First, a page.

More Stringent Laws To Save Kids From Lead Poisoning

Nikki Attkisson | Last Updated : October 29, 2021

The US is making more stringent changes for the industry so as to save young kids from getting lead poisoning. CDC (Centres for Disease Control and Prevention) on Thursday informed that children aged 1 to 5 are more affected due to lead poisoning and the number will grow from 2,00,000 to 5,00,000 if no harsh measures are taken immediately.

Many of the health care workers think that this change comes very late as the last CDC update and measures regarding the same were 9 years ago and the numbers have drastically increased over the period of time.

More Stringent Laws To Save Kids From Lead Poisoning

It was decided that this change will occur every 4 years but during the Trump administration, there were few obstacles due to which the change got pushed more back.

Health care experts say that lead can enter a child`s body through contaminated dust and through old paints as well. It has been observed that in some cities lead is present in them as the pipes are old and over time consuming such water will lead to accumulation of lead in the body and damage the organs.

More Stringent Laws To Save Kids From Lead Poisoning

Children are more vulnerable to this as they may eat anything that comes into their field of vision and their body is not fully developed to fight this off internally. Kids are said to absorb lead 4-5 times more than adults which puts them in harm’s way. This can also lead to brain issues and other behavioral problems.

Lead poisoning in a body is calculated by taking a blood sample and seeing how many micrograms of lead are present in it. In the 1970`s the average lead level in the blood for children aged 1 to 5 was found to be 15 micrograms per decilitre. However, in the recent years of 2011 – 2016, it was found to be 0.83 micrograms which is very much lower.

This drop in the lead levels was because of the clean-up efforts of the CDC and other organization. Earlier the standard set for lead in 1991 was 10 micrograms per decilitre, which was later reduced to 5 micrograms in 2012, and in the new and more stringent laws passed on Thursday, it was lowered to 3.5 micrograms.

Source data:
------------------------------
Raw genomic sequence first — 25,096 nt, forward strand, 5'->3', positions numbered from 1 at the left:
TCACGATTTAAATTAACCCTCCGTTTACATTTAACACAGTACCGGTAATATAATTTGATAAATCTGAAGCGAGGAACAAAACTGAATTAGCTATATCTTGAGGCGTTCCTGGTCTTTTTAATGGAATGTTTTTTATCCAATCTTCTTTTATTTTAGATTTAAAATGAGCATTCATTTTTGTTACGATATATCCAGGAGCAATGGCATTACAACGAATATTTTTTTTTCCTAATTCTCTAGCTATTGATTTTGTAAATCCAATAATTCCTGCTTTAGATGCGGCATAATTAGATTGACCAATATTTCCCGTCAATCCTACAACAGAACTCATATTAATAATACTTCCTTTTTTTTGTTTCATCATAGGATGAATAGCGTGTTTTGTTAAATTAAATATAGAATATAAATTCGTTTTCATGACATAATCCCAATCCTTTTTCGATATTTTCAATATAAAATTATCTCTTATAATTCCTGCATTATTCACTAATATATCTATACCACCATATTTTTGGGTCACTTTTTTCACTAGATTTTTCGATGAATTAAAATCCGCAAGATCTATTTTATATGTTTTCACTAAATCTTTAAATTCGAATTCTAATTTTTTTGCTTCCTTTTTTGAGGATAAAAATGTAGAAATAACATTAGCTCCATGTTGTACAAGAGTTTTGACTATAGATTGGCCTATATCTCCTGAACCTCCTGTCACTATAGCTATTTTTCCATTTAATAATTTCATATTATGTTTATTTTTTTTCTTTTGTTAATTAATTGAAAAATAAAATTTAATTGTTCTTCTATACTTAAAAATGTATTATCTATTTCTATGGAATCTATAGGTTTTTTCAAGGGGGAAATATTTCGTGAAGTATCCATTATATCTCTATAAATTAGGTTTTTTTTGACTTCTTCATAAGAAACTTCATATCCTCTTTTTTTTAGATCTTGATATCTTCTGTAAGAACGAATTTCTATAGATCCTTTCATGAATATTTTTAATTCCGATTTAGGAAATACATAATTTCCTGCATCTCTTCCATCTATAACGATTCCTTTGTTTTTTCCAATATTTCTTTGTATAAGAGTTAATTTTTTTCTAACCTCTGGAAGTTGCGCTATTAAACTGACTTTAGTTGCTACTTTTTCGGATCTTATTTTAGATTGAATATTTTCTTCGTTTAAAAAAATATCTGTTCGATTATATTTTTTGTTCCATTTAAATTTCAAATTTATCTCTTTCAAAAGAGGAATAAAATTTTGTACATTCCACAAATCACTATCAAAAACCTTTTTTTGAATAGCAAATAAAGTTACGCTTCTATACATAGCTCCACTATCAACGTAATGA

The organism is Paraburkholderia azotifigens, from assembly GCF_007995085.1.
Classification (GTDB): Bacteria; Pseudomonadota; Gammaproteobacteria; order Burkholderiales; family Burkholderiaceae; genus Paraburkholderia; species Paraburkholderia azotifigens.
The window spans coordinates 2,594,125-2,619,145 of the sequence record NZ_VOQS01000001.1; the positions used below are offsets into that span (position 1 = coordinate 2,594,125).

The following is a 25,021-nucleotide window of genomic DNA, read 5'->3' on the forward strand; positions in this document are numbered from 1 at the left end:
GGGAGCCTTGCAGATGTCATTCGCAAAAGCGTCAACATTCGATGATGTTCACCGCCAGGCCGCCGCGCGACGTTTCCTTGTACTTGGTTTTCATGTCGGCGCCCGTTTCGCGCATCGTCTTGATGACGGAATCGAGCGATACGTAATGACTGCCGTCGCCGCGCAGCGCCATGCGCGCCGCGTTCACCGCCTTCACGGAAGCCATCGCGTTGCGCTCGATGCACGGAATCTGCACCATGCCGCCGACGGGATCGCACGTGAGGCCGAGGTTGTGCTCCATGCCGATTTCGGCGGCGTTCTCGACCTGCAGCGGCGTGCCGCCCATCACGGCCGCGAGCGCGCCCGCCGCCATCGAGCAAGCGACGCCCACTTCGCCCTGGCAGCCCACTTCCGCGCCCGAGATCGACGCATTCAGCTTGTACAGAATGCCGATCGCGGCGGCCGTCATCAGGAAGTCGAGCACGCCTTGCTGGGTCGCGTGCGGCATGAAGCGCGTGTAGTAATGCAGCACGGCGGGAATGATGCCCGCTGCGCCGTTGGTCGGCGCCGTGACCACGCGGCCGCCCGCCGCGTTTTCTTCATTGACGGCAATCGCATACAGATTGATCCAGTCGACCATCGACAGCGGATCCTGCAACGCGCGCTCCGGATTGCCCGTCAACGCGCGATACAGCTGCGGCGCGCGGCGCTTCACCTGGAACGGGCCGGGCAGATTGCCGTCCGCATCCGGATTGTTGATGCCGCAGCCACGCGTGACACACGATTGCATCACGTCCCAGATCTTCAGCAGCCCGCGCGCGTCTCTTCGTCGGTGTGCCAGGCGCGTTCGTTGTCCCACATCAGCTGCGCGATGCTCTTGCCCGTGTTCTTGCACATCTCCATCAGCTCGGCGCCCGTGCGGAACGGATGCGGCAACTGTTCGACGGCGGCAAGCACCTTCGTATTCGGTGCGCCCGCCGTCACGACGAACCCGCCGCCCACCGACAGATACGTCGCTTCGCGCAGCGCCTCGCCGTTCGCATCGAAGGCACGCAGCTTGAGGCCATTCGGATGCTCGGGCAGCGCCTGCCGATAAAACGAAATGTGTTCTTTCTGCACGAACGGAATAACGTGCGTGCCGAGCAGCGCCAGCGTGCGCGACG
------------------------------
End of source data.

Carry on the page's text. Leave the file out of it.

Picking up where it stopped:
This change has been worked on for years and during the Obama administration, the numbered dropped rapidly and was very much successful. However, CDC informed that it failed to receive the necessary approval from the White House during the Trump administration which led to a halt in this process. The Biden administration has granted all the necessary signoffs which have led to more easy passing of the laws.

Lead poisoning is a problem everywhere but research indicates that it is more life-threatening for poor communities as they don’t get treatment until the symptoms get worse which makes the treatment harder.

Hauptman said that this change in the micrograms is hard to calculate as many of the test kits have been recalled as they were giving false low blood lead levels. CDC informed that most of the kits that were sent last year had to be recalled due to this error. Hauptman said that since the new standard is 3.5 micrograms per decilitre the precision of the instrument matters a lot and we can’t have any human or mechanical error at this point as this might hamper the treatment of the same.

Doctors and health care professionals are more than happy with the new lowered standard as they think the rate of patient admission due to lead poisoning will be low in the coming months and this will be very much helpful.

Nikki Attkisson

With over 15 years as a practicing journalist, Nikki Attkisson found herself at Powdersville Post now after working at several other publications. She is an award-winning journalist with an entrepreneurial spirit and worked as a journalist covering technology, innovation, environmental issues, politics, health etc. Nikki Attkisson has also worked on product development, content strategy, and editorial management for numerous media companies. She began her career at local news stations and worked as a reporter in national newspapers.

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